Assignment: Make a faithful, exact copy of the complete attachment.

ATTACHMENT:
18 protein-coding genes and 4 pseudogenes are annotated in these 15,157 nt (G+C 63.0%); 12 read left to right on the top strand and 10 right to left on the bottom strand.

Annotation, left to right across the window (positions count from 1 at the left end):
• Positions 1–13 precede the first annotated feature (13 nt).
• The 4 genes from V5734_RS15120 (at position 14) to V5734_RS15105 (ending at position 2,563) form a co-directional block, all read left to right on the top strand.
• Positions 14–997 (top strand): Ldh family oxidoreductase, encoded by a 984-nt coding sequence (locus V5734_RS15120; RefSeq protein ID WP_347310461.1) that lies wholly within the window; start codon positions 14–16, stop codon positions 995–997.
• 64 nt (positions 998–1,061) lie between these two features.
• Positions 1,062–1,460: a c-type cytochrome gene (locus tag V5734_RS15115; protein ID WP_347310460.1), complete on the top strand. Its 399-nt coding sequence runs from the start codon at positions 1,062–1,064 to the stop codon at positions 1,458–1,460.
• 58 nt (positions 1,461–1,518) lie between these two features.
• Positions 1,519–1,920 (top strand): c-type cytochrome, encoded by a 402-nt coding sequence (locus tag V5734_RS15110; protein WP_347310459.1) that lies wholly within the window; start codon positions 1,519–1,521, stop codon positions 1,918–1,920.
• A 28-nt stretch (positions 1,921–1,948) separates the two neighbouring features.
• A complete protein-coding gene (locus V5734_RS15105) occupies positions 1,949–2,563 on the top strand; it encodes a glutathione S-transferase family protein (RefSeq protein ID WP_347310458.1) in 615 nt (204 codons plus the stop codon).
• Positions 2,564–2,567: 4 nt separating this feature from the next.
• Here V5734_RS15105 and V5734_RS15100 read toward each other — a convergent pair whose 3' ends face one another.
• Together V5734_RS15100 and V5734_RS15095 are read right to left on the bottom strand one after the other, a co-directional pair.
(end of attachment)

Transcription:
18 protein-coding genes and 4 pseudogenes are annotated in these 15,157 nt (G+C 63.0%); 12 read left to right on the top strand and 10 right to left on the bottom strand.

Annotation, left to right across the window (positions count from 1 at the left end):
• Positions 1–13 precede the first annotated feature (13 nt).
• The 4 genes from V5734_RS15120 (at position 14) to V5734_RS15105 (ending at position 2,563) form a co-directional block, all read left to right on the top strand.
• Positions 14–997 (top strand): Ldh family oxidoreductase, encoded by a 984-nt coding sequence (locus V5734_RS15120; RefSeq protein ID WP_347310461.1) that lies wholly within the window; start codon positions 14–16, stop codon positions 995–997.
• 64 nt (positions 998–1,061) lie between these two features.
• Positions 1,062–1,460: a c-type cytochrome gene (locus tag V5734_RS15115; protein ID WP_347310460.1), complete on the top strand. Its 399-nt coding sequence runs from the start codon at positions 1,062–1,064 to the stop codon at positions 1,458–1,460.
• 58 nt (positions 1,461–1,518) lie between these two features.
• Positions 1,519–1,920 (top strand): c-type cytochrome, encoded by a 402-nt coding sequence (locus tag V5734_RS15110; protein WP_347310459.1) that lies wholly within the window; start codon positions 1,519–1,521, stop codon positions 1,918–1,920.
• A 28-nt stretch (positions 1,921–1,948) separates the two neighbouring features.
• A complete protein-coding gene (locus V5734_RS15105) occupies positions 1,949–2,563 on the top strand; it encodes a glutathione S-transferase family protein (RefSeq protein ID WP_347310458.1) in 615 nt (204 codons plus the stop codon).
• Positions 2,564–2,567: 4 nt separating this feature from the next.
• Here V5734_RS15105 and V5734_RS15100 read toward each other — a convergent pair whose 3' ends face one another.
• Together V5734_RS15100 and V5734_RS15095 are read right to left on the bottom strand one after the other, a co-directional pair.